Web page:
The Court considered at some length the legislative objective of the MPA, noting the foundational importance of the correct articulation of the purpose of the legislation. The Court viewed the MPA as having one central and underlying purpose: the provision of medical care based on need and not the ability to pay. In light of this purpose, the Court held that the impugned provisions are neither arbitrary nor overbroad, agreeing with the trial judge that the provisions are necessary to preserve a publicly funded system delivering necessary services based on need and not the ability to pay.
Disproportionality under section 7
A legislative measure is grossly disproportionate where the seriousness of its impact on section 7 interests is "completely out of sync with the object of the law."2 The disproportionality analysis is a qualitative (rather than quantitative) comparison between the importance of the law's object and the magnitude of its impact on an individual whose section 7 rights are engaged. The focus of the analysis at this stage is on the individual. In contrast, under section 1 the government bears the burden of showing that a law that breaches an individual's rights can be justified, which includes a qualitative and quantitative balancing of the negative and positive impacts of the law.
The Court of Appeal interpreted a subtle shift in the Supreme Court of Canada's approach to the analysis of principles of fundamental justice. In R. v. Brown, 2022 SCC 18, the Supreme Court of Canada suggested that where conflicting Charter rights are each directly implicated by state action, recognition of the conflict may be relevant to the analysis of the principles of fundamental justice.
Chief Justice Bauman and Justice Harris held that the Charter rights of different patients were in conflict and directly implicated by state action. Although the justices did not recognize a freestanding constitutional right to healthcare, they endorsed the proposition that when the province assumes a monopoly of power over the provision of medical services, it is under a constitutional duty to ensure that the service is provided in a timely fashion. Under the majority's analysis, this duty created potentially conflicting section 7 rights amongst individual patients. If the impugned provisions were struck down, parties who could not avail themselves of a private alternative would suffer the consequences of reduced capacity and quality in the public system, which would engage their section 7 rights.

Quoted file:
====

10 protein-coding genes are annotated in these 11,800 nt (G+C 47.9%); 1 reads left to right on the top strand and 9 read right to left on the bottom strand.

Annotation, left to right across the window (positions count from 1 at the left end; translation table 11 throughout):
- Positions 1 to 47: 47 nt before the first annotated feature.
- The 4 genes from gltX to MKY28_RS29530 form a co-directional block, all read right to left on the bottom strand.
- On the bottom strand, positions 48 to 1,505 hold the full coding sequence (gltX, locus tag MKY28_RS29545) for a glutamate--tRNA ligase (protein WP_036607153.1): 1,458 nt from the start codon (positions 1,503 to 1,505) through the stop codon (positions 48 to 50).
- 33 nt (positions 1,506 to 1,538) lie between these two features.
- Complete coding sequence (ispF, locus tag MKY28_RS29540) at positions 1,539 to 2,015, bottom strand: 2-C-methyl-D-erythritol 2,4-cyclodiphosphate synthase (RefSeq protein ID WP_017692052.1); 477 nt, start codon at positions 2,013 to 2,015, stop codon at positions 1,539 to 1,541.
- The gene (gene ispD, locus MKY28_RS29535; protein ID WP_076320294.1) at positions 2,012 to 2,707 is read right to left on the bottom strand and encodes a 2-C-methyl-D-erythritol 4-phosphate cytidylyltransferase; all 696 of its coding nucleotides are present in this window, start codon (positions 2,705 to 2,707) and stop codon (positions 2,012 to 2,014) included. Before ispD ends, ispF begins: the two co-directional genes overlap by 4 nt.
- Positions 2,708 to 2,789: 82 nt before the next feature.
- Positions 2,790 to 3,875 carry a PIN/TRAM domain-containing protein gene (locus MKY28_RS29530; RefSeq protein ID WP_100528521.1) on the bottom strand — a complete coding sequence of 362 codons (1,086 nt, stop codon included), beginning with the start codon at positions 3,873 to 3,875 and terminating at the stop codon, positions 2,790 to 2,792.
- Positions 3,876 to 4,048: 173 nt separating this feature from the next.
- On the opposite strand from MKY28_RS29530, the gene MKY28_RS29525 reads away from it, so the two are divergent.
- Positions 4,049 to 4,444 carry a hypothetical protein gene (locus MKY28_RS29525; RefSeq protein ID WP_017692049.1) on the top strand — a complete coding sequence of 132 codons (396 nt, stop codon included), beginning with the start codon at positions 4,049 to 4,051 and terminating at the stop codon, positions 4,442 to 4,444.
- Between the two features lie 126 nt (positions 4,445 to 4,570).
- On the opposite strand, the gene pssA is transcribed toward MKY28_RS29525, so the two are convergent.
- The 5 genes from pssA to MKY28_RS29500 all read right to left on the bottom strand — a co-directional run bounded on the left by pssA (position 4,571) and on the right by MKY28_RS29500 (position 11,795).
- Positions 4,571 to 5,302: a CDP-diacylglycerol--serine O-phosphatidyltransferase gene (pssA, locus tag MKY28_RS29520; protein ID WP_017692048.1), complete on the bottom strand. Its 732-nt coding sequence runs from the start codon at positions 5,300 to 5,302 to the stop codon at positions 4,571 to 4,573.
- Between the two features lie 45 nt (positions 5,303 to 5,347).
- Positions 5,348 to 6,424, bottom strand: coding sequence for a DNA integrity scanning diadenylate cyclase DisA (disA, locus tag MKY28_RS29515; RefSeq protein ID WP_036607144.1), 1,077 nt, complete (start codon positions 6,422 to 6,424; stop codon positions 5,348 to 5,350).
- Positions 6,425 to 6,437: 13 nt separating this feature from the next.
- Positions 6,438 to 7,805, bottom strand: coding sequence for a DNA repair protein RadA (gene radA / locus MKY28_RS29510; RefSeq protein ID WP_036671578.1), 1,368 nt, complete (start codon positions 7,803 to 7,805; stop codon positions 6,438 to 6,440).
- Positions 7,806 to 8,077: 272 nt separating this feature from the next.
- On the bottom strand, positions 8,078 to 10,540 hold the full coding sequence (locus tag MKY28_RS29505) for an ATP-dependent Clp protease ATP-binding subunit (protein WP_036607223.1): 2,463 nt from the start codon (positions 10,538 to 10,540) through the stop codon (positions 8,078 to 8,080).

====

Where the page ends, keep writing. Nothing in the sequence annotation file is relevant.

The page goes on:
The majority found that the impacts of the impugned provisions were not beyond societal norms. To support its analysis, the majority posed a Rawlsian proposition at para. 364: "If everyone had to choose a distributional principle, but did not know if they would turn out to be able to make private provision or not, it is plausible that many or most would opt for a system the protects distribution according to need, rather than ability to pay."
Justice Fenlon disagreed with the majority's approach to the question of gross disproportionality. Although she accepted that R. v. Brown may signal a shift in the analysis of principles of fundamental justice, in her view, this case did not involve conflicting Charter rights. Given that there is no Charter right to healthcare itself, Justice Fenlon stated that it was not clear that section 7 would be engaged if the government decided to stop suppressing private healthcare. However, such a decision would engage the interests of parties who could not afford private care. According to Justice Fenlon, these interests were properly balanced under section 1.